Individuals have to pay back the amount they were overpaid from falsely claiming benefits, along with a fine (between £350 and £5,000) and a ban on certain benefits for three years if they are found guilty of benefit fraud. The issuing of penalties can act as a deterrent against people who may consider committing benefit fraud.
Government agencies such as the DWP have reduced manual processing and introduced various digital systems to help prevent benefit fraud. These systems automatically detect discrepancies to make sure that claimants are being truthful about their income and financial situation in their benefits applications.
Some benefits can be stopped or reduced for up to three years if an individual is found guilty of benefit fraud. These are called 'sanctionable' benefits and include:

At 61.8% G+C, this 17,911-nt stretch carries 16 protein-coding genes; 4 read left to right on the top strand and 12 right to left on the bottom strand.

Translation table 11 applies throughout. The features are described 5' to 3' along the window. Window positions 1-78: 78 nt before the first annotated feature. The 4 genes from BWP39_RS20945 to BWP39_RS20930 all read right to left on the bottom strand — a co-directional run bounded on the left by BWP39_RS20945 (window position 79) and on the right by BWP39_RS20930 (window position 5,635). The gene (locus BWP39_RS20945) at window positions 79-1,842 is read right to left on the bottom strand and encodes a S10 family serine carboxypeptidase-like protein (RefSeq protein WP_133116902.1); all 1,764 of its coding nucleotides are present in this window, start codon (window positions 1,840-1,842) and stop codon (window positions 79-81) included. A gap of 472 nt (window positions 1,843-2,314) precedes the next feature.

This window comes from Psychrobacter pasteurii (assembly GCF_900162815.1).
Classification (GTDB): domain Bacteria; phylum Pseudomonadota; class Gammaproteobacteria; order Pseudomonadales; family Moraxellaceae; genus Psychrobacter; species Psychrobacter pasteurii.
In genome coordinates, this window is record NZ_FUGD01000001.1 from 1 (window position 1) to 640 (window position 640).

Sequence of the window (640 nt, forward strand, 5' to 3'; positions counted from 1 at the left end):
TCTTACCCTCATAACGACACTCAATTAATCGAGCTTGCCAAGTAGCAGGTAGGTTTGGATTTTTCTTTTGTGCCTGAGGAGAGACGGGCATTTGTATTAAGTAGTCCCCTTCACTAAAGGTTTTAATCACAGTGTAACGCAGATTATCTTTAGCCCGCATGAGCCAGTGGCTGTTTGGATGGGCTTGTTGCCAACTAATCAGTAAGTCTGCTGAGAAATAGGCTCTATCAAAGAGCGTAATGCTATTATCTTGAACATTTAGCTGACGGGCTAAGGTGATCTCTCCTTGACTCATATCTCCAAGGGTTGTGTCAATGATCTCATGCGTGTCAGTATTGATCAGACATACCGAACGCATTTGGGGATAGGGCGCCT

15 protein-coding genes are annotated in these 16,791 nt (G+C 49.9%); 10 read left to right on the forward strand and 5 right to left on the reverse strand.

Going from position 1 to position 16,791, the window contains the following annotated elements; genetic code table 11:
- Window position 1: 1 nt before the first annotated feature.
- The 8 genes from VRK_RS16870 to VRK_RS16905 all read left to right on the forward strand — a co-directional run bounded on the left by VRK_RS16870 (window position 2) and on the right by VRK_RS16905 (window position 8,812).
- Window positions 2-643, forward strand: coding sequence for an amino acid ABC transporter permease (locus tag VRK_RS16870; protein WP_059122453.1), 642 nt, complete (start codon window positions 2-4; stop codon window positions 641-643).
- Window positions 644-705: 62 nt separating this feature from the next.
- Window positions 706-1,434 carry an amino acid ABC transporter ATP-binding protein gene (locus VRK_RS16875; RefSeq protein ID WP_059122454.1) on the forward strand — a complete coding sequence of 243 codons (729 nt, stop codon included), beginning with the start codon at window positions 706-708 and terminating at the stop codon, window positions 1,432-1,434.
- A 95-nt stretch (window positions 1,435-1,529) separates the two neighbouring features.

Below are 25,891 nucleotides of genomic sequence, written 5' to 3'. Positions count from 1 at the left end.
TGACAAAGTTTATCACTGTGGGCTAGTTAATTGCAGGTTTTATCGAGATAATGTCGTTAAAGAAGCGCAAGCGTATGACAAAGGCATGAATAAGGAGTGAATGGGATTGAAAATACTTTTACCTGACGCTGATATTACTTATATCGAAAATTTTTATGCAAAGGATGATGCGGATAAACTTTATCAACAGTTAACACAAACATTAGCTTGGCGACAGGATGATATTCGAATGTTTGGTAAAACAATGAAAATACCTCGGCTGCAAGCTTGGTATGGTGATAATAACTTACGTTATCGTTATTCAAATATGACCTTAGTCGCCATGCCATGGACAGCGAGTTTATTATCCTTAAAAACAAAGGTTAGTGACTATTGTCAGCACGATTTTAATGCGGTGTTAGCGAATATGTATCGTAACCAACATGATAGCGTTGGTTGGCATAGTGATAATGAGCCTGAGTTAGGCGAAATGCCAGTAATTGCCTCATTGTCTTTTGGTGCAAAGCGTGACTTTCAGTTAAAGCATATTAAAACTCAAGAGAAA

- Carer's Allowance
- Housing Benefits
- Jobseeker's Allowance
- Universal Credit
- Employment and Support Allowance
However, there are also benefits that cannot be stopped or reduced, even if someone is found guilty of benefits fraud. This includes the following:
- Child Benefit
- Disability Living Allowance
- State Pension
- Personal Independence Payment
- Social Fund Payments
If you are found guilty of benefit fraud but receive one of the following, none of your benefits can be stopped or reduced:
- Maternity Allowance
- Statutory Adoption Pay
- Statutory Maternity Pay
- Statutory Paternity Pay
- Statutory Sick Pay
You will be sent forms to fill out if you are suspected of benefit fraud. It's important that you fill these forms out with accurate information. You may be asked questions about:
- who you live with
- the hours that you work (employed or self-employed)
- whether your health is the same or has improved
- any other life changes that could have affected your benefits claim